A Woman’s Lot plunges the reader right into the midst of this upheaval and the struggles facing the inhabitants of Meonbridge. (Readers new to the series will probably want to make frequent use of the helpful dramatis personae as they get to know the different characters.) A dramatic event in the village suddenly changes the atmosphere and when one of their number falls under suspicion, some of the women band together to try to discover the truth. But will justice prevail?
A Woman’s Lot provides the reader with a fascinating insight into day-to-day life in a period when people lived without many of the things we now take for granted: being able to dry your clothes easily when they get wet; a house that doesn’t let in the wind and rain; a slice of bread that doesn’t involve a trip to the communal bakehouse; not having to exist only on what you can grow. At the same time, the book brings to life the small, if infrequent, joys of life such as when the travelling market comes to the village green, Christmas and Midsummer festivities, music and dancing at a wedding feast (or ‘bride ale’, as mentioned in the helpful glossary). And I always enjoy descriptions of food in books: ‘Soon, there were coneys in wine, and little pies of venison, a brewet of beef in a think spicy sauce, and hens stuffed and roasted and glazed with green.’
I would suggest treating A Woman’s Lot as a fascinating meander through the village of Meonbridge noticing everything that goes on as you pass by rather than a canter at breakneck speed in pursuit of answers to the mystery. As I did, immerse yourself in the daily life of Meonbridge. Amid the struggles, feuds and malicious gossip there are acts of courage and hope for the future. As her friend Susanna says to Eleanor, “It’s about grabbing the chance of happiness when it comes”. And after what the villagers have been through, surely they deserve that?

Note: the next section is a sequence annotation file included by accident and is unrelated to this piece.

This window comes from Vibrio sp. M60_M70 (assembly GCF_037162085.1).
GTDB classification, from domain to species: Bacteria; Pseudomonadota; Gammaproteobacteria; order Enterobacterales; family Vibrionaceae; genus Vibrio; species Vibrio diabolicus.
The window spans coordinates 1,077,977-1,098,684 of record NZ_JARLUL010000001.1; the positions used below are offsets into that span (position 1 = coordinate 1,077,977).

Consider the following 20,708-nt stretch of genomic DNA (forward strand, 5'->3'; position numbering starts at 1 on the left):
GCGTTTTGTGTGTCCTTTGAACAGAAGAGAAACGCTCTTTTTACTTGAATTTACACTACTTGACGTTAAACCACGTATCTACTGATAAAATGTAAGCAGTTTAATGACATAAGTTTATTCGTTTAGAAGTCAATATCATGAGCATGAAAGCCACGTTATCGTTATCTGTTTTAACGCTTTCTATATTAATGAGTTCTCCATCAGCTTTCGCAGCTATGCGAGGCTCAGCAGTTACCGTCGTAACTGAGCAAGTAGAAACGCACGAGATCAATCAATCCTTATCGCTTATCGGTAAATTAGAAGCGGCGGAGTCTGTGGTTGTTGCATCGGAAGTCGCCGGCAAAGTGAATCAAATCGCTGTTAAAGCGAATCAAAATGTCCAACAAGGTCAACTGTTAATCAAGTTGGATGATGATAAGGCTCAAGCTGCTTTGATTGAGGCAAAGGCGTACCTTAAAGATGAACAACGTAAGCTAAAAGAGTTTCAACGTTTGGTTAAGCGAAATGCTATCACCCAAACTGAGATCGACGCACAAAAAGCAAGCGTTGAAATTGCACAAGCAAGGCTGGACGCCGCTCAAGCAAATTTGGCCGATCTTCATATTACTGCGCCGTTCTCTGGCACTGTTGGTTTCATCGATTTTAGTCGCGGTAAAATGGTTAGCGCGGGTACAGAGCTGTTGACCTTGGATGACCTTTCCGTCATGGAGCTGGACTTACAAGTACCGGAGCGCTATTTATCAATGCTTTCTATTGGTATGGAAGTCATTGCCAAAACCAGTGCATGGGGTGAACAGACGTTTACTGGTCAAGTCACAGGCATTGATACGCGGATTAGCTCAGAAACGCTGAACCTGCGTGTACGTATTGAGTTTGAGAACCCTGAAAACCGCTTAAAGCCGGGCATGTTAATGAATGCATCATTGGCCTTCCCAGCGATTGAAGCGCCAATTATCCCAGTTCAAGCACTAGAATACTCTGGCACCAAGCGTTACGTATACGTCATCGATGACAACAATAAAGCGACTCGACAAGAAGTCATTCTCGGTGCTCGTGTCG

I received a review copy courtesy of the author and Brook Cottage Books, in return for an honest and unbiased review.
In three words: Authentic, absorbing, immersive
Try something similar…The Last Hours by Minette Walters (read my review here)
About the Author
Carolyn Hughes was born in London, but has lived most of her life in Hampshire. After a first degree in Classics and English, she started her working life as a computer programmer, in those days a very new profession. It was fun for a few years, but she left to become a school careers officer in Dorset. But it was when she discovered technical authoring that she knew she had found her vocation. She spent the next few decades writing and editing all sorts of material, some fascinating, some dull, for a wide variety of clients, including an international hotel group, medical instrument manufacturers and the Government. She has written creatively for most of her adult life, but it was not until her children grew up and flew the nest, several years ago, that creative writing and, especially, writing historical fiction, took centre stage in her life. She has a Masters in Creative Writing from Portsmouth University and a PhD from the University of Southampton.
Carolyn blogs at The History Girls on the 20th of every month.